IT’S been a tough week on immigration for the Prime Minister.
With the backlog of asylum applications at a record 160,000, Rishi Sunak has created what is effectively an amnesty for 12,000 of these awaiting a decision.
Most of these will likely be waved in without interview.
The Home Office’s abject inability to process cases has forced his hand.
Further evidence of its failure is the fact that, of 20,000 failed asylum seekers who could be deported under a new scheme, just 21 have been removed.
A Rishi plan to save taxpayers cash by housing those on waiting lists in tents at RAF bases and on ships has now run into opposition from civil servants who say it breaches EU rules.
But the PM’s determination to tackle the crisis sits in contrast to Labour’s.
Keir Starmer has no plan whatsoever.
Shamefully, illegal migration wasn’t among his bizarre “five missions” for government.
If Rishi can stop the small boats he could still win the election.
And he may then be in a position to take an axe to a Home Office unfit for purpose.
Admittedly, it looks a very big “if”.
But Labour’s total lack of any ideas on the subject should give him hope.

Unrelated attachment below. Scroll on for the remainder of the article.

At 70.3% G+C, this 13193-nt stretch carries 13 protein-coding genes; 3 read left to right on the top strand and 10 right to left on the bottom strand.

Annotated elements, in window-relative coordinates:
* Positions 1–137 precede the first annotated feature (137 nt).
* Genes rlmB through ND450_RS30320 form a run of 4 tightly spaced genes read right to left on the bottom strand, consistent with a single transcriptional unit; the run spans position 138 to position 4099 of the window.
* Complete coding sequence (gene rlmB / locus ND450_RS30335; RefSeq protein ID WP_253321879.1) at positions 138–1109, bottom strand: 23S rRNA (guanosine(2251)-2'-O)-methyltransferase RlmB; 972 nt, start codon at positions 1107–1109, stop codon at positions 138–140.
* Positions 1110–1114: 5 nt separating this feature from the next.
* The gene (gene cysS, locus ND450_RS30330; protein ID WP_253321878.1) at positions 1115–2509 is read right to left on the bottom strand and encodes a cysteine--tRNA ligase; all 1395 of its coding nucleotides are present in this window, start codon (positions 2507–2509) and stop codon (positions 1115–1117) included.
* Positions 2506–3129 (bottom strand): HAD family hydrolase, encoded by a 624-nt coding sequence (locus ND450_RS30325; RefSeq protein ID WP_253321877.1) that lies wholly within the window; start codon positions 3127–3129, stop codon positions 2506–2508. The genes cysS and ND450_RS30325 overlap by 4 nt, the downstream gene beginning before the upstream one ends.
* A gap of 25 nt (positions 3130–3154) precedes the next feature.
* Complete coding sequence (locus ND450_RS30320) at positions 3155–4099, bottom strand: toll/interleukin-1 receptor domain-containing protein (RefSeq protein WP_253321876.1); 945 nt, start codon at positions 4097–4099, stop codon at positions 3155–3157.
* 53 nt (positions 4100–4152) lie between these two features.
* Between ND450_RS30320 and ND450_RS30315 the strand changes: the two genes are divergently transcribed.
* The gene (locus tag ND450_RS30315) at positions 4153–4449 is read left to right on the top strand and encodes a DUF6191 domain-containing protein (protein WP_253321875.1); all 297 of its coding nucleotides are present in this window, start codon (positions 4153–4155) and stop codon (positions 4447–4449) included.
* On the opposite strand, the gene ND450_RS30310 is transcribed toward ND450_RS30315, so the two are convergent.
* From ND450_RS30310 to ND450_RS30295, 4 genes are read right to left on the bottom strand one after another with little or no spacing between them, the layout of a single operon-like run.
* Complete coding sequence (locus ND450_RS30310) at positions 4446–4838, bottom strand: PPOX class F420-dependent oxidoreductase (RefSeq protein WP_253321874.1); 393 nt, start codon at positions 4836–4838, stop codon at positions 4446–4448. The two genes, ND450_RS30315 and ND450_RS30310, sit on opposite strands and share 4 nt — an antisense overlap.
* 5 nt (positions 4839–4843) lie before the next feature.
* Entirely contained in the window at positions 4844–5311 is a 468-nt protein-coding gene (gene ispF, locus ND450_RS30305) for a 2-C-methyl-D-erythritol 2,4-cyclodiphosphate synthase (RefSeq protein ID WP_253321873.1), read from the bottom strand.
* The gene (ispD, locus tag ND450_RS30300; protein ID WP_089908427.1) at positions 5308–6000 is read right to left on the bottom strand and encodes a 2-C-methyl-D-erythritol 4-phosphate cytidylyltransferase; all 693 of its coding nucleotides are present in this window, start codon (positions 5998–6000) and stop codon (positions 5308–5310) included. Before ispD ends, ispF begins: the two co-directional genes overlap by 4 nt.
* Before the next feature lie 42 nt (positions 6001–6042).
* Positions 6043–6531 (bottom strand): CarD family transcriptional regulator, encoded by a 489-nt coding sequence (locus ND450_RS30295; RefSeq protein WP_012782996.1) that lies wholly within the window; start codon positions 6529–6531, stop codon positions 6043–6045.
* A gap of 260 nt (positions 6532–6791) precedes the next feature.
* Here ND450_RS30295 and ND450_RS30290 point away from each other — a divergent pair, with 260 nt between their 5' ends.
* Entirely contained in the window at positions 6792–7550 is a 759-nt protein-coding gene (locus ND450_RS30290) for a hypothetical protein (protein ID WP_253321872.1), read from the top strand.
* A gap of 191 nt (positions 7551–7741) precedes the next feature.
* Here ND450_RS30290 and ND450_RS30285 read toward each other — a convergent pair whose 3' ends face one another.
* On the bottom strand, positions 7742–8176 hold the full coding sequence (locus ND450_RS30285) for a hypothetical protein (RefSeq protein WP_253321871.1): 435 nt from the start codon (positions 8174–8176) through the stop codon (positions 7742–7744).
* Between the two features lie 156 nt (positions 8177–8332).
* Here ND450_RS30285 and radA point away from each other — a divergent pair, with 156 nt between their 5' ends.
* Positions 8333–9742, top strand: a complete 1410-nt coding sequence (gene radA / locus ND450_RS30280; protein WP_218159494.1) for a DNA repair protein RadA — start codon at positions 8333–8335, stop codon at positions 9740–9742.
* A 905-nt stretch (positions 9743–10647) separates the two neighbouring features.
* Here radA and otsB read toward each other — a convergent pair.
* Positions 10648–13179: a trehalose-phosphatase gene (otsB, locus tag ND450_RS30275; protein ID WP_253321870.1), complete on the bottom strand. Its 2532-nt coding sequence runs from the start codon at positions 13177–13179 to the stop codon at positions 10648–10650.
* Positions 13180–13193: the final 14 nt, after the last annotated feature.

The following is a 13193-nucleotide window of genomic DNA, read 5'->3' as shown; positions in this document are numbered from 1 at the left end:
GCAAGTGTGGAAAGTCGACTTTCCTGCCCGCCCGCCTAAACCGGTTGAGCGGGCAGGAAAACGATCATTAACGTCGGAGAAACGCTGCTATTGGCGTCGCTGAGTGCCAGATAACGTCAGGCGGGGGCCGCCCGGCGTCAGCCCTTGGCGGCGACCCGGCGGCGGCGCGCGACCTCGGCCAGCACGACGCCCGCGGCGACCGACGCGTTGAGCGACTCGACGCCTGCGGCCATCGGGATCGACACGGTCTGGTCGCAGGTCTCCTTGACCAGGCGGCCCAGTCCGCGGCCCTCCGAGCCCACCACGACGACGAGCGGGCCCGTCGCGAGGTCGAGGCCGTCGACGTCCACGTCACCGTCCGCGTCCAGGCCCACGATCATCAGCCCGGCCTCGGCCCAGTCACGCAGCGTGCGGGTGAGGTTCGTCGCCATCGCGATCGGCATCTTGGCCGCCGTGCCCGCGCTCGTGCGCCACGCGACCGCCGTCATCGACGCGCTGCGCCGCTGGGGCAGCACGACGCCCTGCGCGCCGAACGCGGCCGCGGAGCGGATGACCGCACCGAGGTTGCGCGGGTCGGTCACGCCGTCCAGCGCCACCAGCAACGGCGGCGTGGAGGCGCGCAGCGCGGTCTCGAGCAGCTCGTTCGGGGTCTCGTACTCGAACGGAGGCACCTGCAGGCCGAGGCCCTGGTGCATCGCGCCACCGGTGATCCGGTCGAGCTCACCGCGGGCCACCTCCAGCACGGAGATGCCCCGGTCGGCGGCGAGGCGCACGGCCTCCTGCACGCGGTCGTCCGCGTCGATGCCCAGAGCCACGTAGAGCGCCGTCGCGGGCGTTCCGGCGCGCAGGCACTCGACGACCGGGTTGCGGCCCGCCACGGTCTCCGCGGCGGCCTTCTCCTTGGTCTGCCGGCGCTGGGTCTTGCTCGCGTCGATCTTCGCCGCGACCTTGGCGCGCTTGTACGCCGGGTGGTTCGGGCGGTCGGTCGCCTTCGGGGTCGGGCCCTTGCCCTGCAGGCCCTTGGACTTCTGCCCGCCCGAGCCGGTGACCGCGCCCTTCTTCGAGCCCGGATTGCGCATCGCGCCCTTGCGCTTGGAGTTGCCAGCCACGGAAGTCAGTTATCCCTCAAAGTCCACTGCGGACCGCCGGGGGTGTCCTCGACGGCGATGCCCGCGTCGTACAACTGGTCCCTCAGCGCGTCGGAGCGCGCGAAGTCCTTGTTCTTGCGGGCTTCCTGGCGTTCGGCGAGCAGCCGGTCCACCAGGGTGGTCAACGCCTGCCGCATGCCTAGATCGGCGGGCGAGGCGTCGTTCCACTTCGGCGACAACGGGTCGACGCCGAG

Rishi’s big gamble
THE stakes could not be higher.
The PM has placed almost all his political chips on the table.
We must still wait for the full detail of the deal between Britain and the EU — though Rishi Sunak deserves credit just for persuading Brussels even to renegotiate the Northern Ireland protocol treaty.
The EU had previously insisted that this was impossible.
But if the PM is gambling that Brexiteers and the DUP will swallow EU laws having priority in Northern Ireland, then his move may fail.
They have always insisted this was a red line.
What’s certain is the country wants Rishi to get Brexit done, once and for all.
Good luck with that, PM.
A criminal failure
IS it any wonder the country is losing faith in its police?
Today we reveal nearly 1.5million crimes a year are going unsolved.
That’s 5,000 cases a day where victims get no justice — hardly surprising given that so many officers are desk-bound.
As well as tackling a rotten culture of sexism and misogyny, our police chiefs must get back to the basics.
And that means getting coppers out there actually catching crooks.